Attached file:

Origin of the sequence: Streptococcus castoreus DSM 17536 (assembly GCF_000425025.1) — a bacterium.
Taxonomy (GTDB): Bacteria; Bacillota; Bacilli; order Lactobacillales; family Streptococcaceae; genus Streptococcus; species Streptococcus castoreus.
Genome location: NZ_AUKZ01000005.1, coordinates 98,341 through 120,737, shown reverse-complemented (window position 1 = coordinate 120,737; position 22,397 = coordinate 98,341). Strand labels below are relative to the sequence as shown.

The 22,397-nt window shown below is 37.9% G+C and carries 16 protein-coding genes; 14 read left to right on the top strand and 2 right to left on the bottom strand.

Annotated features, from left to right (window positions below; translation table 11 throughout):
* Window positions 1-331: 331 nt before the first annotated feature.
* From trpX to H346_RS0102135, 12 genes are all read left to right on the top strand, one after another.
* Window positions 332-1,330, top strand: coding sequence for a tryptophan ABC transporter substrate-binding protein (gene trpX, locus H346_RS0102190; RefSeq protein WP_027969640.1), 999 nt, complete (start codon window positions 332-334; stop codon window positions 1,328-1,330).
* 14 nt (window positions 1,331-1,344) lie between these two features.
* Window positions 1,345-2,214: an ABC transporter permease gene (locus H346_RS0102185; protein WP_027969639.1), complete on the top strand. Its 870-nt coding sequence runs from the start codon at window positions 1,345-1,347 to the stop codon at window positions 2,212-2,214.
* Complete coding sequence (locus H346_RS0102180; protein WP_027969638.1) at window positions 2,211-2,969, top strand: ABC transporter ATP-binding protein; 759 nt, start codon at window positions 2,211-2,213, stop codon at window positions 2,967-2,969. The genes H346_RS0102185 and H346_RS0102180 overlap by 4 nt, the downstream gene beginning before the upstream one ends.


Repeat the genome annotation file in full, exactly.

Origin of the sequence: Streptococcus castoreus DSM 17536 (assembly GCF_000425025.1) — a bacterium.
Taxonomy (GTDB): Bacteria; Bacillota; Bacilli; order Lactobacillales; family Streptococcaceae; genus Streptococcus; species Streptococcus castoreus.
Genome location: NZ_AUKZ01000005.1, coordinates 98,341 through 120,737, shown reverse-complemented (window position 1 = coordinate 120,737; position 22,397 = coordinate 98,341). Strand labels below are relative to the sequence as shown.

The 22,397-nt window shown below is 37.9% G+C and carries 16 protein-coding genes; 14 read left to right on the top strand and 2 right to left on the bottom strand.

Annotated features, from left to right (window positions below; translation table 11 throughout):
* Window positions 1-331: 331 nt before the first annotated feature.
* From trpX to H346_RS0102135, 12 genes are all read left to right on the top strand, one after another.
* Window positions 332-1,330, top strand: coding sequence for a tryptophan ABC transporter substrate-binding protein (gene trpX, locus H346_RS0102190; RefSeq protein WP_027969640.1), 999 nt, complete (start codon window positions 332-334; stop codon window positions 1,328-1,330).
* 14 nt (window positions 1,331-1,344) lie between these two features.
* Window positions 1,345-2,214: an ABC transporter permease gene (locus H346_RS0102185; protein WP_027969639.1), complete on the top strand. Its 870-nt coding sequence runs from the start codon at window positions 1,345-1,347 to the stop codon at window positions 2,212-2,214.
* Complete coding sequence (locus H346_RS0102180; protein WP_027969638.1) at window positions 2,211-2,969, top strand: ABC transporter ATP-binding protein; 759 nt, start codon at window positions 2,211-2,213, stop codon at window positions 2,967-2,969. The genes H346_RS0102185 and H346_RS0102180 overlap by 4 nt, the downstream gene beginning before the upstream one ends.